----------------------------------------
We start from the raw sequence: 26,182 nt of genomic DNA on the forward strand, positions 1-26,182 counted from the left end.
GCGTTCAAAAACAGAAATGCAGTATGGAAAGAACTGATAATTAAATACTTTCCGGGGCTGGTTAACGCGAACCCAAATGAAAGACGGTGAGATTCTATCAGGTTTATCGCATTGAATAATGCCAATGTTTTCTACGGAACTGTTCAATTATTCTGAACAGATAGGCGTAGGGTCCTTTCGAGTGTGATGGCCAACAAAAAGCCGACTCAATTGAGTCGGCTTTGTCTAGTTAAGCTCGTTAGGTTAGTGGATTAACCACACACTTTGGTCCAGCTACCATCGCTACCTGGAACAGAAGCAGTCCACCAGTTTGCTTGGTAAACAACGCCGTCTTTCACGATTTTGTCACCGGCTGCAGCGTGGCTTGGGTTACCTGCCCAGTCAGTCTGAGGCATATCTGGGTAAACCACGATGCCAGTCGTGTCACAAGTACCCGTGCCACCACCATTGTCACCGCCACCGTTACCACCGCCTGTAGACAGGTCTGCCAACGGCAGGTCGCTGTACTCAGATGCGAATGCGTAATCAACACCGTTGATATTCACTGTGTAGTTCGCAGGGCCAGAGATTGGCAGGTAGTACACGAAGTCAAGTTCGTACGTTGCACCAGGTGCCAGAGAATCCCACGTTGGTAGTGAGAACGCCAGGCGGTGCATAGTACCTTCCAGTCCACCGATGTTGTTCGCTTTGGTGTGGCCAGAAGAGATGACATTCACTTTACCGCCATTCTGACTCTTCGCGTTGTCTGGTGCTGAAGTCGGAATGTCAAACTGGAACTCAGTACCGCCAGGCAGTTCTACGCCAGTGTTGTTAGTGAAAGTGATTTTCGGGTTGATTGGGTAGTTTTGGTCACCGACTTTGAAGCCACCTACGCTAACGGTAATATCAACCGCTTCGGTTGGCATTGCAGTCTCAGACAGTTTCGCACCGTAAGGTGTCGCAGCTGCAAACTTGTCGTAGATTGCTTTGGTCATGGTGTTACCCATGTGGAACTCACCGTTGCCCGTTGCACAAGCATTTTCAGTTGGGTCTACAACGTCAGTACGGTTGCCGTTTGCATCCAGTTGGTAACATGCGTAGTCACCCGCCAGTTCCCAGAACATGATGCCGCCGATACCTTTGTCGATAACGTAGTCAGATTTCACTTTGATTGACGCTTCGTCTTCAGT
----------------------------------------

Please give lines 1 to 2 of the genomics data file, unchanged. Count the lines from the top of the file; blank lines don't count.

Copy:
We start from the raw sequence: 26,182 nt of genomic DNA on the forward strand, positions 1-26,182 counted from the left end.
GCGTTCAAAAACAGAAATGCAGTATGGAAAGAACTGATAATTAAATACTTTCCGGGGCTGGTTAACGCGAACCCAAATGAAAGACGGTGAGATTCTATCAGGTTTATCGCATTGAATAATGCCAATGTTTTCTACGGAACTGTTCAATTATTCTGAACAGATAGGCGTAGGGTCCTTTCGAGTGTGATGGCCAACAAAAAGCCGACTCAATTGAGTCGGCTTTGTCTAGTTAAGCTCGTTAGGTTAGTGGATTAACCACACACTTTGGTCCAGCTACCATCGCTACCTGGAACAGAAGCAGTCCACCAGTTTGCTTGGTAAACAACGCCGTCTTTCACGATTTTGTCACCGGCTGCAGCGTGGCTTGGGTTACCTGCCCAGTCAGTCTGAGGCATATCTGGGTAAACCACGATGCCAGTCGTGTCACAAGTACCCGTGCCACCACCATTGTCACCGCCACCGTTACCACCGCCTGTAGACAGGTCTGCCAACGGCAGGTCGCTGTACTCAGATGCGAATGCGTAATCAACACCGTTGATATTCACTGTGTAGTTCGCAGGGCCAGAGATTGGCAGGTAGTACACGAAGTCAAGTTCGTACGTTGCACCAGGTGCCAGAGAATCCCACGTTGGTAGTGAGAACGCCAGGCGGTGCATAGTACCTTCCAGTCCACCGATGTTGTTCGCTTTGGTGTGGCCAGAAGAGATGACATTCACTTTACCGCCATTCTGACTCTTCGCGTTGTCTGGTGCTGAAGTCGGAATGTCAAACTGGAACTCAGTACCGCCAGGCAGTTCTACGCCAGTGTTGTTAGTGAAAGTGATTTTCGGGTTGATTGGGTAGTTTTGGTCACCGACTTTGAAGCCACCTACGCTAACGGTAATATCAACCGCTTCGGTTGGCATTGCAGTCTCAGACAGTTTCGCACCGTAAGGTGTCGCAGCTGCAAACTTGTCGTAGATTGCTTTGGTCATGGTGTTACCCATGTGGAACTCACCGTTGCCCGTTGCACAAGCATTTTCAGTTGGGTCTACAACGTCAGTACGGTTGCCGTTTGCATCCAGTTGGTAACATGCGTAGTCACCCGCCAGTTCCCAGAACATGATGCCGCCGATACCTTTGTCGATAACGTAGTCAGATTTCACTTTGATTGACGCTTCGTCTTCAGT